Aug 30, 2021
By: Daniel Modlin
By Julia Sullivan, as told to Daniel Modlin
One of the things I realized during the pandemic and throughout 20-years of cooking is that the amount of times I get to cook for friends and family are few and far between. And so when I get the chance, I try to keep it simple. After all, I don’t want to overwhelm myself when I don't have to be at the restaurant.
I have a group of friends that I always do the holidays with, but during the pandemic, we gathered quite a bit for family dinners, always on Sunday or Monday. When it’s my turn to host, I’m always trying to work with ingredients that I grow in my home garden.
These days, I'm mostly making a pasta dish with a bunch of ingredients from my garden. I blister some tomatoes—I really like cherries, sweet 100s and sungolds—and then just let them really stew in their own juices. I’ll typically add in some greens like Kale or Swiss Chard, and of course, lots of basil. As a side, I’ll usually serve some sort of salad, but I don’t grow a lot of lettuce—it’s too hot here in Nashville—so I’ve been chopping up cucumbers and serving them with fresh herbs from my garden.
But the way I’ve been finishing meals these days is with my Stepmother’s Peach Cobbler Recipe, which we actually serve at
, too. I’ve done it the last two Sunday nights in a row, and it’s always a hit. For what it’s worth—I don’t actually know where the recipe originated from—probably not my stepmother.
But it’s something I always remember her making, and it’d always be in the summer with peaches or blackberries or some combination of the two. She’d always make it when we’d go to the beach with the family in South Carolina.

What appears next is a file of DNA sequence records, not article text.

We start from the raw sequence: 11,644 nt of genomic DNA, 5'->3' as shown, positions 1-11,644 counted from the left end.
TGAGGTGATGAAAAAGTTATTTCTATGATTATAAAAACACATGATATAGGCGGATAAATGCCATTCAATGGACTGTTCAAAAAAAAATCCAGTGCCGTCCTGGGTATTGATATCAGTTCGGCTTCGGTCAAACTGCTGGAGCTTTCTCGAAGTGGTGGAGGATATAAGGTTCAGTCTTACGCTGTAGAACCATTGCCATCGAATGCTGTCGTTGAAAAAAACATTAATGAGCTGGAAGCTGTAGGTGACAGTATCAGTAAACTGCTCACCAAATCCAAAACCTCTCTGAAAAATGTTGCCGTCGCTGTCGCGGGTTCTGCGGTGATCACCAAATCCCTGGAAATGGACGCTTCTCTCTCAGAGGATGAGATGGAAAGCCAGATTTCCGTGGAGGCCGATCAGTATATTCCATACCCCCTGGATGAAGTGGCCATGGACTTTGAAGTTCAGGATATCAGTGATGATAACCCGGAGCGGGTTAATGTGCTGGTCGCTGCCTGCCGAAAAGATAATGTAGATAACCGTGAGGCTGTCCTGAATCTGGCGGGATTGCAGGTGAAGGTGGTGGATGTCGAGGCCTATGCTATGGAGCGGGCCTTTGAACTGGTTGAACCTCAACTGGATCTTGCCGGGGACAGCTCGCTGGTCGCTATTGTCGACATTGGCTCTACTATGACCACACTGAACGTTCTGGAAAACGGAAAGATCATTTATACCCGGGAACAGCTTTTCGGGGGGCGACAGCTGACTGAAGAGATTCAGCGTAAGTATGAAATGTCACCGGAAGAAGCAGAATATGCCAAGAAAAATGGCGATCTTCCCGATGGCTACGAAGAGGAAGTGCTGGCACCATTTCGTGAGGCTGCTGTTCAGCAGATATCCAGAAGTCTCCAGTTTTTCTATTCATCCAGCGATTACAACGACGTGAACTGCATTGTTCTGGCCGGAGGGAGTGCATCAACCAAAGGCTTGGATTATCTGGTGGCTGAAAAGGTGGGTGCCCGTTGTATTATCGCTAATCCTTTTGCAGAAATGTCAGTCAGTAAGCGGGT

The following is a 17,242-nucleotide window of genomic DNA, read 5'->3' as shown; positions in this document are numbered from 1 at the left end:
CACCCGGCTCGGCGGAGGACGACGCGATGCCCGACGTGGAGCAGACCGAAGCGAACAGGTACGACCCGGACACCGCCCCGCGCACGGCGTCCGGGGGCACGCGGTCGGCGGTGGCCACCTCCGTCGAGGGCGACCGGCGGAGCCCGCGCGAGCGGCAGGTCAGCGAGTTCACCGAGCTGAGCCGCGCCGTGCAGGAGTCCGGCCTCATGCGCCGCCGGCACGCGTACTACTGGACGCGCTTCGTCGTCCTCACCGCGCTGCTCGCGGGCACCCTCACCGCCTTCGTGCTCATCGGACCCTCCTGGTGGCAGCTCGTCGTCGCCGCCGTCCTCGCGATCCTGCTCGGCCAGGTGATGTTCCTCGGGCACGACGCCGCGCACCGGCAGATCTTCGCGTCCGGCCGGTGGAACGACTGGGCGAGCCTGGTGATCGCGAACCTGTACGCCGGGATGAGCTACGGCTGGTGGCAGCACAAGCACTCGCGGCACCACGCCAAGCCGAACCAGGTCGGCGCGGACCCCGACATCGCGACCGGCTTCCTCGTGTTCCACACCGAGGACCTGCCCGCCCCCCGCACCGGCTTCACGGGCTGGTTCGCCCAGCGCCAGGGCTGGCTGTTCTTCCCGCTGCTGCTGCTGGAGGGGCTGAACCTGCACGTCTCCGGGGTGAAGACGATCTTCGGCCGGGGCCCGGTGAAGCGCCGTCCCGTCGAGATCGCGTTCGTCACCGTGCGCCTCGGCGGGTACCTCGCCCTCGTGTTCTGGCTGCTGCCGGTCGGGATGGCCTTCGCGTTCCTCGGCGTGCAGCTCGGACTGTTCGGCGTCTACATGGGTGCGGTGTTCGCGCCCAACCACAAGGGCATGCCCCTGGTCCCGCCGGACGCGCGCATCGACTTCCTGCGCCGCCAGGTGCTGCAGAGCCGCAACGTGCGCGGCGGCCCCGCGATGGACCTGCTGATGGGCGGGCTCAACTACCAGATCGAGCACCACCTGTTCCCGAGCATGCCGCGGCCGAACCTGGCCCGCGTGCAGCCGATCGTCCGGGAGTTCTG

Of course, Tennessee doesn’t have a lot of peaches, so when you’re road tripping from Nashville to the South Carolina coast, there’s lots of food stands with peaches and boiled peanuts. We’d always stop and stock up with enough stuff to last us a week and we’d always make this cobbler.
To me, as a kid, the recipe always seemed very tedious. One of the things she’d do is she’d boil water to blanch the skins, but nowadays, I just skip that step, and just cut the skins off and throw them in. I find that, especially if you’re using blackberries and peaches together, the filling will turn this beautiful pink-and-orange swirl color.
I love this recipe because it's relatively easy to make, and it’s really delicious. All you need is one pan and the only difficult thing is coordinating that the filling is hot when you’re dropping the biscuits on top. The biscuits are really sweet—and while there are so many different ways to make a cobbler, this is my favorite. With a little ice cream and in-season peaches, there’s nothing better.
Chef Julia Sullivan’s Stepmother’s Peach Cobbler Recipe
2 tablespoons cornstarch
¼ cup cold water
1 ½ cups sugar, divided
2 tablespoons fresh lemon juice
2 cups blackberries, rinsed and drained
3 cups peaches, peeled and diced into medium cubes
1 cup all-purpose flour
1 teaspoon double acting baking powder
½ teaspoon salt
6 tablespoons cold, unsalted butter
¼ cup boiling water
Preheat your oven to 400 degrees Fahrenheit.
In a large bowl, stir together cornstarch and cold water until the cornstarch dissolves. Add 1 cup of sugar, the lemon juice, blackberries, and peaches. Combine the mixture gently but thoroughly.
In a separate large bowl, combine the flour, remaining ½ cup of sugar, baking powder, and salt. Blend in the butter until the mixture resembles coarse meal.
Add ¼ cup boiling water and stir the mixture until it just forms dough.
Bring the fruit mixture to a boil on top of the stove. Once it reached a boil, transfer the mixture to an
8x8 Baking Dish
Drop spoonfuls of the dough carefully on the mixture, and then transfer the cobbler to the oven.
Bake for 20-25 minutes, until the topping is golden. Check the topping with a cake tester to ensure it is cooked through.
Let rest for 5-10 minutes before serving, with Chantilly or ice cream, if desired.